3 Big Advantages to Being Autistic

puzzleMost of us think of autism as a handicap of sorts, and consider those on the spectrum to have generally diminished capabilities. Either that, or we think of autistic people as savants who possess certain superpowers (like being really brilliant mathematicians), but who are still at a disadvantage in terms of everyday life. Turns out, however, that there are some advantages to autism with more practical applications.

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Research shows that many high-functioning autistic people have gifts that go beyond the quirky, Rain Man-esque skills most of us associate with more extreme savants (like having an encyclopedic knowledge of obscure sports trivia, for example). In fact, scientists believe their talents may suggest a superior intellect to that of the average person. This is of course not to suggest that having autism isn't oftentimes incredibly challenging (for both autistic individuals and their loved ones), but these findings are both significant and encouraging. Here are some of the surprising advantages to the condition:

  1. People with autism are up to 40 percent faster at problem solving.
    In 2011, Laurent Mottron, a psychiatrist and autism specialist at the University of Montreal, discovered that the brains of people with autism are hardwired to focus more on visual processing than on controlling impulses or making plans, which makes them "superior" to most people at understanding complex patterns. Basically, all of that means that autistic people are able to focus objectively on problems and find solutions faster -- sort of like putting puzzle pieces back together.

  2. People with autism are highly creative.
    A study published recently
    in the Journal of Autism and Developmental Disorders asked a number of people to think of as many ways as possible to use a brick and a paper clip -- besides the obvious ways. While "neurotypical" people thought of obvious stuff like resetting their iPhones with paper clips, the autistic participants had much more interesting ideas, like using the paper clip as a weight for the front of a paper airplane.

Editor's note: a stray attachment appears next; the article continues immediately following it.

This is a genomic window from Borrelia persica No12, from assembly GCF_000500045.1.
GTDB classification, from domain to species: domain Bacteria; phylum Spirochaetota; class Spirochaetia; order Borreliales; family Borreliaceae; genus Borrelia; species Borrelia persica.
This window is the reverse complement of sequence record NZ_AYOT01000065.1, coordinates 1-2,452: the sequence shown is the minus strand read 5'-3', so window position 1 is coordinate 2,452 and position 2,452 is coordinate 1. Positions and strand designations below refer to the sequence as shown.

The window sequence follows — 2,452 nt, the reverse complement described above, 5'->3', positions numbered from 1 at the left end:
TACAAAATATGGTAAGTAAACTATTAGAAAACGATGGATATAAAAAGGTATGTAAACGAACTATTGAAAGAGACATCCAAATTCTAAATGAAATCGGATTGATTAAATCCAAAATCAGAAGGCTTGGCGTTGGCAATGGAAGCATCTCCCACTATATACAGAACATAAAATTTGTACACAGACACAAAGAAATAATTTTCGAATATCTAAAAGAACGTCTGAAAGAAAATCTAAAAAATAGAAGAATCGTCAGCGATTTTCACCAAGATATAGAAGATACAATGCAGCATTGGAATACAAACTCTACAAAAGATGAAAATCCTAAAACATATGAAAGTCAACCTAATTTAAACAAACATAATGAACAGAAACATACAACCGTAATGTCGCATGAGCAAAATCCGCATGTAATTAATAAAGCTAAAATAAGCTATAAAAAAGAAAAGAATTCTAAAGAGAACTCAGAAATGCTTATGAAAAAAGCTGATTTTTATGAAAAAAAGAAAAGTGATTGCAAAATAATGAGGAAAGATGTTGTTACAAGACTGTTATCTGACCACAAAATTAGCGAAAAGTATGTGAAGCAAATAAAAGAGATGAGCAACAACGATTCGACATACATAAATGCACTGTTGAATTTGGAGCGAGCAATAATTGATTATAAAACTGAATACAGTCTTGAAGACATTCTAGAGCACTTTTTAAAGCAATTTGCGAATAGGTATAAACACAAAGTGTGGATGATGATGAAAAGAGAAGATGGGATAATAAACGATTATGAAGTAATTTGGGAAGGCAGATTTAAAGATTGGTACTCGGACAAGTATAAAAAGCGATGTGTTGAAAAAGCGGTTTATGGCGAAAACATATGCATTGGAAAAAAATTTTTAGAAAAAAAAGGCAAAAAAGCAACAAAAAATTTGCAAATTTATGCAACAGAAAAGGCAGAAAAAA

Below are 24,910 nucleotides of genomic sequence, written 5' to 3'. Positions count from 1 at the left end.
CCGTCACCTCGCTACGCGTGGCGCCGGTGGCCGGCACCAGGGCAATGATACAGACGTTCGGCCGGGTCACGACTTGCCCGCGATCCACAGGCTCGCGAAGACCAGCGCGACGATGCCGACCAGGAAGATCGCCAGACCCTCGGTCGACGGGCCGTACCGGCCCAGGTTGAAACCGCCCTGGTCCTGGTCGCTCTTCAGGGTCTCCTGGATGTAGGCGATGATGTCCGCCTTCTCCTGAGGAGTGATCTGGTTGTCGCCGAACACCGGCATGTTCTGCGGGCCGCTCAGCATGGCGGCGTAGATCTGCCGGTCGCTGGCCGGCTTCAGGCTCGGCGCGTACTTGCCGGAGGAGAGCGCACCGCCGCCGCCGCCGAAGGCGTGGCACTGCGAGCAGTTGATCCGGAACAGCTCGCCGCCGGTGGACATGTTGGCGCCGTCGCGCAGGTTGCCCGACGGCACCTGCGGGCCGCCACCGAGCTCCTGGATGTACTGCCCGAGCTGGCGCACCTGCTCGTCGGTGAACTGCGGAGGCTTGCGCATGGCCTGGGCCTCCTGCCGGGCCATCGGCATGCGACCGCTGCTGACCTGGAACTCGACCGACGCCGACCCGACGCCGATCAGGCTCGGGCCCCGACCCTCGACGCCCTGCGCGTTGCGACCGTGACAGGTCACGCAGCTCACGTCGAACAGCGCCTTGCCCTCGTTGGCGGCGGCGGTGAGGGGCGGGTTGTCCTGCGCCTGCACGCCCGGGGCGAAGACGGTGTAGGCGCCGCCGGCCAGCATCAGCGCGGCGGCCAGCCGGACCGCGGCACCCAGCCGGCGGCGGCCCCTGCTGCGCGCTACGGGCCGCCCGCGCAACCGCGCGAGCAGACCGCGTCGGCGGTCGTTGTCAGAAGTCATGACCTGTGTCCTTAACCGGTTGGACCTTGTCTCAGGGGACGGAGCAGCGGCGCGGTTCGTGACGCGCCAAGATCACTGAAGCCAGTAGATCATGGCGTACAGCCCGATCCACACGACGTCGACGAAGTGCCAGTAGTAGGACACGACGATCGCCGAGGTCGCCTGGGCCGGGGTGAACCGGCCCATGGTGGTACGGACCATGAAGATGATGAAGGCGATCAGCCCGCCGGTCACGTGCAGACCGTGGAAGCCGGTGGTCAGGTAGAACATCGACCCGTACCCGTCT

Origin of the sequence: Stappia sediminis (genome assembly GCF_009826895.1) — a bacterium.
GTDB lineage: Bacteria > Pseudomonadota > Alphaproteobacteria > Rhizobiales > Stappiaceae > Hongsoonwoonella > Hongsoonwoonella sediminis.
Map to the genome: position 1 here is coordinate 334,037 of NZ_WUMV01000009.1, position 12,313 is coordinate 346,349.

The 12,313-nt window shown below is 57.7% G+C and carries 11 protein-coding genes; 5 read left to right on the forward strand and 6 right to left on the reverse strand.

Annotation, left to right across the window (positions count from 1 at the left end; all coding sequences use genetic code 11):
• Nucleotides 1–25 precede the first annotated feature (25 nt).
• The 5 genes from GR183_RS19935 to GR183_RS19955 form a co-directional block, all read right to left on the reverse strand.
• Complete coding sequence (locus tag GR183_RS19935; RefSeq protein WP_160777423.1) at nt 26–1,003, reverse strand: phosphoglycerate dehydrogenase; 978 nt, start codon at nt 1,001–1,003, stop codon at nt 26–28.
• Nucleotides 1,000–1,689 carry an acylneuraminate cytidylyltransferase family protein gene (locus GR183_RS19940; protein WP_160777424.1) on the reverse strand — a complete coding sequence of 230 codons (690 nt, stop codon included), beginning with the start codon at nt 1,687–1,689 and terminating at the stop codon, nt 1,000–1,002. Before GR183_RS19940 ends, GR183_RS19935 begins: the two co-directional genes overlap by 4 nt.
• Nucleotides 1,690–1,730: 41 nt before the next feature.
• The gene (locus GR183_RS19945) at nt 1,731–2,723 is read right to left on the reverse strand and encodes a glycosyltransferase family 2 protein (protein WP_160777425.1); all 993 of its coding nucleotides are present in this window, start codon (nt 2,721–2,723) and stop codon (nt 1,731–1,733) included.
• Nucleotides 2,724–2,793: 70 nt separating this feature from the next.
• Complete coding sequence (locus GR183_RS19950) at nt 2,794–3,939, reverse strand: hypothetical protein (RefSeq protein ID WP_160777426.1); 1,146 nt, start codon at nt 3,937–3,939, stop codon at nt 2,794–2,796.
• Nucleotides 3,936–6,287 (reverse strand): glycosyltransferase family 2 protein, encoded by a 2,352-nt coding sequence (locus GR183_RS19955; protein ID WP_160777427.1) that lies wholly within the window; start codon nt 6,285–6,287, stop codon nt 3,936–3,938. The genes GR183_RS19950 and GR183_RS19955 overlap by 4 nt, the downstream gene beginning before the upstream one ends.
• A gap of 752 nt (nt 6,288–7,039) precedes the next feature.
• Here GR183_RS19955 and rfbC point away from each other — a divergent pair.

“Most people focus on one property of the object and do associations with that,” Catherine Best, a coauthor of the study, told The Atlanic. “They might say, ‘Oh, it's like a piece of wire. What else can you do with wire?’ People with autistic traits skip to the more difficult stuff.”

    More from The Stir: 10 Inspiring People With Autism Who've Accomplished Amazing Things


  3. People with autism have extremely good memories.
    This is particularly true when it comes to remembering things that happened a long time ago and/or remembering details that most people would forget, says Mottron.

Again, none of this is to suggest that there aren't plenty of hardships associated with being autistic, too -- but these findings are important, in that this kind of research could change the way people with autism are treated.

Or, as Mottron puts it, “The limits of autistics should constantly be pushed and their educational materials should never be simplified.”

 

Image via Olga Berrios/Flickr

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